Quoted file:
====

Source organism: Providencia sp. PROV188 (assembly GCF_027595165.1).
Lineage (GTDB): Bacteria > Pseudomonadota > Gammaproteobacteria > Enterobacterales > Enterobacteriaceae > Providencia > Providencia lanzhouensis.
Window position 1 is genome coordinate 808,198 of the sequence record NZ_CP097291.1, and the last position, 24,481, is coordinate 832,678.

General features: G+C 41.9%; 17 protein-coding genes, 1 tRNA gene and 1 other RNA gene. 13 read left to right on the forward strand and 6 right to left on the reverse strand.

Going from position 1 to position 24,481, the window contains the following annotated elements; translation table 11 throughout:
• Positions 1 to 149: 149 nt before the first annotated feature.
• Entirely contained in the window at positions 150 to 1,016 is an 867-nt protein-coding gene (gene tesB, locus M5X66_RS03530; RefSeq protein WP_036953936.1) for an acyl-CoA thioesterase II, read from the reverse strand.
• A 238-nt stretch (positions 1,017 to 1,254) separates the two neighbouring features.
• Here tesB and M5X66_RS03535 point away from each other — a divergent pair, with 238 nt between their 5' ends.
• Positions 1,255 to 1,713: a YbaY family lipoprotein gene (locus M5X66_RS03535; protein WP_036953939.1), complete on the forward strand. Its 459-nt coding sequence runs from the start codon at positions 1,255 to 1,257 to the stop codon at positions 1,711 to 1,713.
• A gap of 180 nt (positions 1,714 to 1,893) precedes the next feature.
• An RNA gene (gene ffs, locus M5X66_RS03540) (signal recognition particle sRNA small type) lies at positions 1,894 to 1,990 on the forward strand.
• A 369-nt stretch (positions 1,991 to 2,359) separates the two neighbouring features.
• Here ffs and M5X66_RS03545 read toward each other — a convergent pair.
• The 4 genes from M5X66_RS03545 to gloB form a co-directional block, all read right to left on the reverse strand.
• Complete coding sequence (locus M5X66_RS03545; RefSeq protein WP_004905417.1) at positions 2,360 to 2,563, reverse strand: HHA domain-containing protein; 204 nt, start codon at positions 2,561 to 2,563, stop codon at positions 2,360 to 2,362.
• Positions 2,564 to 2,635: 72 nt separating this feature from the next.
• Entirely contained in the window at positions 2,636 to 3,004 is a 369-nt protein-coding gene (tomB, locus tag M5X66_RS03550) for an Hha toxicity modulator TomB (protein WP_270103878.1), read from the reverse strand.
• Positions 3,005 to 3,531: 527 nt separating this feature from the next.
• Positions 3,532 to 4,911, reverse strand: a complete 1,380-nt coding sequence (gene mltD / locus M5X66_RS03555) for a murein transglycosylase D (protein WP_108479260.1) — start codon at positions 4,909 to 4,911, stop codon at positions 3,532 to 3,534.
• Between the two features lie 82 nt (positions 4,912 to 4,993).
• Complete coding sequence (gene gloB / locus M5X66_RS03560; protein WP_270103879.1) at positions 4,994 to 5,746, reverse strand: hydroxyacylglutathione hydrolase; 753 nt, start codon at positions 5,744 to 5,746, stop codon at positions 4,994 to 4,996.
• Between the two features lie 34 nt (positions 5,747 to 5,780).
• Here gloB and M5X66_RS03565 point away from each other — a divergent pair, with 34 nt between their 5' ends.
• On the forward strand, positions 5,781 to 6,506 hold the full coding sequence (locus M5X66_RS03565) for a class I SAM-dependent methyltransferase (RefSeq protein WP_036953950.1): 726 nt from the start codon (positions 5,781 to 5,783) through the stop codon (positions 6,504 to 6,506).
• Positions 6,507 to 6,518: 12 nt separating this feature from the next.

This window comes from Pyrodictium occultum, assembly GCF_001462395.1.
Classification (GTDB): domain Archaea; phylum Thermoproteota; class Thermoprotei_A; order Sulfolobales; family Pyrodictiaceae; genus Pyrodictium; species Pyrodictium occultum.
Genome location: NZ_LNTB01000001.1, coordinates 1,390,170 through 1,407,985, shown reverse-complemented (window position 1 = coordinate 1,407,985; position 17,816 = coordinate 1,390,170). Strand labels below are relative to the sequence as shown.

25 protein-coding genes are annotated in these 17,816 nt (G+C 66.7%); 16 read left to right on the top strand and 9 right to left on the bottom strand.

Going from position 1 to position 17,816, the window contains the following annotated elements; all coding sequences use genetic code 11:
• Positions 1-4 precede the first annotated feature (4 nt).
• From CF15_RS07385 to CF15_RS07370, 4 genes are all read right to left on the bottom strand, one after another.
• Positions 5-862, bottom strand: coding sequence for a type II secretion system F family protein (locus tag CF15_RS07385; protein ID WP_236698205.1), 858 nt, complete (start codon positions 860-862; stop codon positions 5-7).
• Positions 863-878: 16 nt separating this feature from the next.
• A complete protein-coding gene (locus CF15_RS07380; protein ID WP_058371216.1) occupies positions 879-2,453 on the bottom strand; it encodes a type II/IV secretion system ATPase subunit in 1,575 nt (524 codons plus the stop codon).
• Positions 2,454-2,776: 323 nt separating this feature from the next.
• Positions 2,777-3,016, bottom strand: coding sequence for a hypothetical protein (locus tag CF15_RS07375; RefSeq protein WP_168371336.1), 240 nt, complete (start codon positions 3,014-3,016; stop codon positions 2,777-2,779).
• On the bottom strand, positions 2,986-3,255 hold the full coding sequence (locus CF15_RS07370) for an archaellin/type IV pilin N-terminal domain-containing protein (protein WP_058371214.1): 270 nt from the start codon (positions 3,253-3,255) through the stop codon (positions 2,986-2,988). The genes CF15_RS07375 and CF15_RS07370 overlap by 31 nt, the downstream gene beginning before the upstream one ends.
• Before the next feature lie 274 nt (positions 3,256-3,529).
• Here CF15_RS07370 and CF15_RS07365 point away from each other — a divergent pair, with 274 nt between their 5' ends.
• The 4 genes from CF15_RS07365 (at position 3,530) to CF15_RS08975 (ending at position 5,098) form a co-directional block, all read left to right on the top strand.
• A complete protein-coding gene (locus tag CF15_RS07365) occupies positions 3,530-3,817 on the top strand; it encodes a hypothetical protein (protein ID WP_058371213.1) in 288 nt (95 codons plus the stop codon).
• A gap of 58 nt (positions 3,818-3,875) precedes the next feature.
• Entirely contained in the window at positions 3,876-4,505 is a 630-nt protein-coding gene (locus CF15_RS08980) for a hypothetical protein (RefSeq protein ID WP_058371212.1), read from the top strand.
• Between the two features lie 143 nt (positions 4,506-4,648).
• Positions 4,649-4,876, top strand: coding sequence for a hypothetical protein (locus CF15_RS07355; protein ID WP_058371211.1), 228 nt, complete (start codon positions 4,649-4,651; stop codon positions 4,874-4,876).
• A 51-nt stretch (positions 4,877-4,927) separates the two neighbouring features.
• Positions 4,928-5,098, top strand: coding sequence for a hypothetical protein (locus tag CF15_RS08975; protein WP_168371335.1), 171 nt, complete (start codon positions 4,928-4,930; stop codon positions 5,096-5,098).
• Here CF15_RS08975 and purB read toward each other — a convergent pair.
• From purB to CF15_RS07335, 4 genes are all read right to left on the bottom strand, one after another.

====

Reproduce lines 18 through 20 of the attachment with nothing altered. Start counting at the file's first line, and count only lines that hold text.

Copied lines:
• Entirely contained in the window at positions 2,636 to 3,004 is a 369-nt protein-coding gene (tomB, locus tag M5X66_RS03550) for an Hha toxicity modulator TomB (protein WP_270103878.1), read from the reverse strand.
• Positions 3,005 to 3,531: 527 nt separating this feature from the next.
• Positions 3,532 to 4,911, reverse strand: a complete 1,380-nt coding sequence (gene mltD / locus M5X66_RS03555) for a murein transglycosylase D (protein WP_108479260.1) — start codon at positions 4,909 to 4,911, stop codon at positions 3,532 to 3,534.